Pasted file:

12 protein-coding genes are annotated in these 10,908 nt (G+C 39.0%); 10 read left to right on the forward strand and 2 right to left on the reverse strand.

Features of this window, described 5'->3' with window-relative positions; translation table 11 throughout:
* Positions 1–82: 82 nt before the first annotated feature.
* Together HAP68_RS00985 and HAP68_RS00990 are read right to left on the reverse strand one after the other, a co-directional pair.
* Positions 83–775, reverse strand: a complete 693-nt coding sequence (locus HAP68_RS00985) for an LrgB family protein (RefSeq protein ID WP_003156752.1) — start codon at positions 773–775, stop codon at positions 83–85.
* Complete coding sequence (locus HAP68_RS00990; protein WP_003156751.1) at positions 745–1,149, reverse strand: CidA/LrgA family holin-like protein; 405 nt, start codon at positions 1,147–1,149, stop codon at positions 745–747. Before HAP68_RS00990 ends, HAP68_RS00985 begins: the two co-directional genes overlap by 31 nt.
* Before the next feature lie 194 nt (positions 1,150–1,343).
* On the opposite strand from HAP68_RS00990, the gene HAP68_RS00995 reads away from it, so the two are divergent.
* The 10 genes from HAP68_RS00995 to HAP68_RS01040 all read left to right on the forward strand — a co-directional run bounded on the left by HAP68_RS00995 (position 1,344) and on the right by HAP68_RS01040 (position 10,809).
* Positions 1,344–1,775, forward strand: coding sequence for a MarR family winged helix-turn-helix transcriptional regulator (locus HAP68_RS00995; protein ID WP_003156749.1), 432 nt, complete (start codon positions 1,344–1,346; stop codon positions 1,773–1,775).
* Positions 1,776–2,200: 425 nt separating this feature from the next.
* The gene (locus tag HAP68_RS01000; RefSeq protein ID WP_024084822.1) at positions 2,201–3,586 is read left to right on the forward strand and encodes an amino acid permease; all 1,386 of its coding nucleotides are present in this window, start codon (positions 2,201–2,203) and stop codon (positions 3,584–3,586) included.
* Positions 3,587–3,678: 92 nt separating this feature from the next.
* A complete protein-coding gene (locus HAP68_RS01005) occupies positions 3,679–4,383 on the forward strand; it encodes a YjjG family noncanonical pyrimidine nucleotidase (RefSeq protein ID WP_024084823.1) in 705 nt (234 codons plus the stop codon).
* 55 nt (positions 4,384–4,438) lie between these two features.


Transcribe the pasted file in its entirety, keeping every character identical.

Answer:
12 protein-coding genes are annotated in these 10,908 nt (G+C 39.0%); 10 read left to right on the forward strand and 2 right to left on the reverse strand.

Features of this window, described 5'->3' with window-relative positions; translation table 11 throughout:
* Positions 1–82: 82 nt before the first annotated feature.
* Together HAP68_RS00985 and HAP68_RS00990 are read right to left on the reverse strand one after the other, a co-directional pair.
* Positions 83–775, reverse strand: a complete 693-nt coding sequence (locus HAP68_RS00985) for an LrgB family protein (RefSeq protein ID WP_003156752.1) — start codon at positions 773–775, stop codon at positions 83–85.
* Complete coding sequence (locus HAP68_RS00990; protein WP_003156751.1) at positions 745–1,149, reverse strand: CidA/LrgA family holin-like protein; 405 nt, start codon at positions 1,147–1,149, stop codon at positions 745–747. Before HAP68_RS00990 ends, HAP68_RS00985 begins: the two co-directional genes overlap by 31 nt.
* Before the next feature lie 194 nt (positions 1,150–1,343).
* On the opposite strand from HAP68_RS00990, the gene HAP68_RS00995 reads away from it, so the two are divergent.
* The 10 genes from HAP68_RS00995 to HAP68_RS01040 all read left to right on the forward strand — a co-directional run bounded on the left by HAP68_RS00995 (position 1,344) and on the right by HAP68_RS01040 (position 10,809).
* Positions 1,344–1,775, forward strand: coding sequence for a MarR family winged helix-turn-helix transcriptional regulator (locus HAP68_RS00995; protein ID WP_003156749.1), 432 nt, complete (start codon positions 1,344–1,346; stop codon positions 1,773–1,775).
* Positions 1,776–2,200: 425 nt separating this feature from the next.
* The gene (locus tag HAP68_RS01000; RefSeq protein ID WP_024084822.1) at positions 2,201–3,586 is read left to right on the forward strand and encodes an amino acid permease; all 1,386 of its coding nucleotides are present in this window, start codon (positions 2,201–2,203) and stop codon (positions 3,584–3,586) included.
* Positions 3,587–3,678: 92 nt separating this feature from the next.
* A complete protein-coding gene (locus HAP68_RS01005) occupies positions 3,679–4,383 on the forward strand; it encodes a YjjG family noncanonical pyrimidine nucleotidase (RefSeq protein ID WP_024084823.1) in 705 nt (234 codons plus the stop codon).
* 55 nt (positions 4,384–4,438) lie between these two features.